National is reassuring the oil and gas industry it will reverse the Government's move to ban future exploration permits.
Prime Minister Jacinda Ardern has met with Taranaki oil and gas workers to discuss the industry's limited lifespan. She told them their jobs are still safe - but not everyone was reassured.
Opposition energy spokesman Jonathan Young says they will receive a breath of life if National is re-elected.
"I've just come back from Australia [from] a petroleum conference, and they are shocked that such a radical decision [was] made without advice and without consultation."
The industry has around 30 years to make the transition under Labour's plan, but Mr Young says the effects are already being felt.
"I know of people who can't get mortgages because they have fixed-term contracts with exploration companies. The effects are immediate - they're not just 30 years away."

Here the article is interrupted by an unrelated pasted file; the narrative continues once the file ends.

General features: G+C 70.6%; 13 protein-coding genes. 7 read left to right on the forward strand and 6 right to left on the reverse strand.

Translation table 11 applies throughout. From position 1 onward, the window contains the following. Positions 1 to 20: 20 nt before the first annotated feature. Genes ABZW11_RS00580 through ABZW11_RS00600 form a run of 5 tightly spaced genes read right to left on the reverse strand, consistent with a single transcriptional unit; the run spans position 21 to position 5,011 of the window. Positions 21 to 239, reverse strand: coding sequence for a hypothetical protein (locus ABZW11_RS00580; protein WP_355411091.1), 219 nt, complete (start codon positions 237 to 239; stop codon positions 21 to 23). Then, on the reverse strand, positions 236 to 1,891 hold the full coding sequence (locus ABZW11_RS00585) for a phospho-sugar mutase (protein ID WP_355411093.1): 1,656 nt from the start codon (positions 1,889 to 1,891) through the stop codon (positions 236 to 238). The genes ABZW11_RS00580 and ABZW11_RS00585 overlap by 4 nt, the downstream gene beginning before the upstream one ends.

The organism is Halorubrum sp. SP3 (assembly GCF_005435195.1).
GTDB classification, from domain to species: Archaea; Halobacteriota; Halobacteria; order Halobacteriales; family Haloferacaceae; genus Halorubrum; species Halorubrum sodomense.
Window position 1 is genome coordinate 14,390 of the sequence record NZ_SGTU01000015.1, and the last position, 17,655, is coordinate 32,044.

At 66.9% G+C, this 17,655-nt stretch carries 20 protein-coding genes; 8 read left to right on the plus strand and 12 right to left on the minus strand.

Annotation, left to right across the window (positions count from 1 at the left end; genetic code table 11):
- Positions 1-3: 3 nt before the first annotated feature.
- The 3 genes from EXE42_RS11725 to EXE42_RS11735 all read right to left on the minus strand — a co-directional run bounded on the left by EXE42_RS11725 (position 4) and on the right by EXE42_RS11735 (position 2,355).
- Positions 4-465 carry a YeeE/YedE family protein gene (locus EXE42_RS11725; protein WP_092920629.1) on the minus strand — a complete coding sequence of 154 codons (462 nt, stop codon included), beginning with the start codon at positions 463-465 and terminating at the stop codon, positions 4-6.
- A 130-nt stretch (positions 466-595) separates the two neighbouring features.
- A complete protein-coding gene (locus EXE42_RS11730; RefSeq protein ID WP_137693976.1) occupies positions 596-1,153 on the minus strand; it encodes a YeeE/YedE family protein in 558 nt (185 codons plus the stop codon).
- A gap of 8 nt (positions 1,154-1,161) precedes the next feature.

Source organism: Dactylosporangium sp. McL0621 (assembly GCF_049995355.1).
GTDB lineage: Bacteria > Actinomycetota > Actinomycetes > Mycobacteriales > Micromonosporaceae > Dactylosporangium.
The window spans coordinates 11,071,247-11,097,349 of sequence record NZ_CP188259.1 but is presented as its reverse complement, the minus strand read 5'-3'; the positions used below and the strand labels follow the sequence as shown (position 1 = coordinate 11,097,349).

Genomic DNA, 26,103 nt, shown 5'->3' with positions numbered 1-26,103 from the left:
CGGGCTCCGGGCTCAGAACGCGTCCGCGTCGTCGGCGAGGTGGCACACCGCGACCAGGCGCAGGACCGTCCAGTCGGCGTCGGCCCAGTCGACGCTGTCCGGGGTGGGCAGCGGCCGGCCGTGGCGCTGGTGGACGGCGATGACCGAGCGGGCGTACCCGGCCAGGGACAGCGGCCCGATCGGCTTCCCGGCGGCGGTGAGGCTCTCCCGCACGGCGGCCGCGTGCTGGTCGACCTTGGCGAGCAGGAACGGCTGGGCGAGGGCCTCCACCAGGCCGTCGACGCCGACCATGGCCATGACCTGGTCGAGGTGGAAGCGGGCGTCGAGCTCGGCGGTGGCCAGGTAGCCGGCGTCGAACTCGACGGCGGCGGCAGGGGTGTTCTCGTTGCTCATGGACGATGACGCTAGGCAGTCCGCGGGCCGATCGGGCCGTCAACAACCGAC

- Activists want more action against oil and gas exploration
- Government did no cost-benefit analysis on oil and gas ban
E tū, the union which represents many of the oil and gas workers, said it backs the Government's move to end fossil fuel drilling - on the condition jobs aren't affected.
"A start has to be made now so this is a gradual change and people and communities can make the adjustment," said senior industrial officer Paul Tolich.
"This cannot be left to chance. We saw what happened when the economy restructured during the 1980s where there was no plan for new jobs for the people affected by those changes. That cannot happen this time."
Ms Ardern's visit to Taranaki this week was her first trip to the region since announcing a ban on future exploration a month ago.
She said there are 57 existing permits for offshore and onshore exploration and that could provide work for another 40 years, and over that time the industry is expected to transition to cleaner fuels.
On this, Labour and National appear to be on the same page - at least in theory.
"We will also support the industry in developing future fuels that are low or zero emissions - like ethanol, like liquid natural gas, like hydrogen," said Mr Young.